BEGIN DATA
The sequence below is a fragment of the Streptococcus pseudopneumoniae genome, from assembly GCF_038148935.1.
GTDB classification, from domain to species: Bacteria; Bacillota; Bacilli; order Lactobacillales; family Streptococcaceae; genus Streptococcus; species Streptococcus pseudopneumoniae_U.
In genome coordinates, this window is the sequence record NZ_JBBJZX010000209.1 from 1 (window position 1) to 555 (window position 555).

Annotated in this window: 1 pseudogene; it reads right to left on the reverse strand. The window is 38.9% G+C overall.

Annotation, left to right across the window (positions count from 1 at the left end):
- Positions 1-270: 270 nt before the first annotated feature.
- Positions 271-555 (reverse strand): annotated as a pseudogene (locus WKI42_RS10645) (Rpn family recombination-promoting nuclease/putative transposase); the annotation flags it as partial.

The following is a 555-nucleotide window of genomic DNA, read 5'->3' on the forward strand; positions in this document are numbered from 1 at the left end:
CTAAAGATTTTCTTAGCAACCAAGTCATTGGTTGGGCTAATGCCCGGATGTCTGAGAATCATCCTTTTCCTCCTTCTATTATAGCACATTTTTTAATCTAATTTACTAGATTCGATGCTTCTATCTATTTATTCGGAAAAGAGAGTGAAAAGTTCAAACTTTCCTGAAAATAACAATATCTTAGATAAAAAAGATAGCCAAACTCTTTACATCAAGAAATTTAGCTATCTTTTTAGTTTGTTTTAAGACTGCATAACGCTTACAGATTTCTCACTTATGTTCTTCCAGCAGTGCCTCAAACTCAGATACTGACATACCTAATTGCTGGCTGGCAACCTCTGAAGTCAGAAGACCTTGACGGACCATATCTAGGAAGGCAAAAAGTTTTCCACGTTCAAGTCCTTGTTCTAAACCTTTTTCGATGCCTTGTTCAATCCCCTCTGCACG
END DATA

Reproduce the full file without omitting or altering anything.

The sequence below is a fragment of the Streptococcus pseudopneumoniae genome, from assembly GCF_038148935.1.
GTDB classification, from domain to species: Bacteria; Bacillota; Bacilli; order Lactobacillales; family Streptococcaceae; genus Streptococcus; species Streptococcus pseudopneumoniae_U.
In genome coordinates, this window is the sequence record NZ_JBBJZX010000209.1 from 1 (window position 1) to 555 (window position 555).

Annotated in this window: 1 pseudogene; it reads right to left on the reverse strand. The window is 38.9% G+C overall.

Annotation, left to right across the window (positions count from 1 at the left end):
- Positions 1-270: 270 nt before the first annotated feature.
- Positions 271-555 (reverse strand): annotated as a pseudogene (locus WKI42_RS10645) (Rpn family recombination-promoting nuclease/putative transposase); the annotation flags it as partial.

The following is a 555-nucleotide window of genomic DNA, read 5'->3' on the forward strand; positions in this document are numbered from 1 at the left end:
CTAAAGATTTTCTTAGCAACCAAGTCATTGGTTGGGCTAATGCCCGGATGTCTGAGAATCATCCTTTTCCTCCTTCTATTATAGCACATTTTTTAATCTAATTTACTAGATTCGATGCTTCTATCTATTTATTCGGAAAAGAGAGTGAAAAGTTCAAACTTTCCTGAAAATAACAATATCTTAGATAAAAAAGATAGCCAAACTCTTTACATCAAGAAATTTAGCTATCTTTTTAGTTTGTTTTAAGACTGCATAACGCTTACAGATTTCTCACTTATGTTCTTCCAGCAGTGCCTCAAACTCAGATACTGACATACCTAATTGCTGGCTGGCAACCTCTGAAGTCAGAAGACCTTGACGGACCATATCTAGGAAGGCAAAAAGTTTTCCACGTTCAAGTCCTTGTTCTAAACCTTTTTCGATGCCTTGTTCAATCCCCTCTGCACG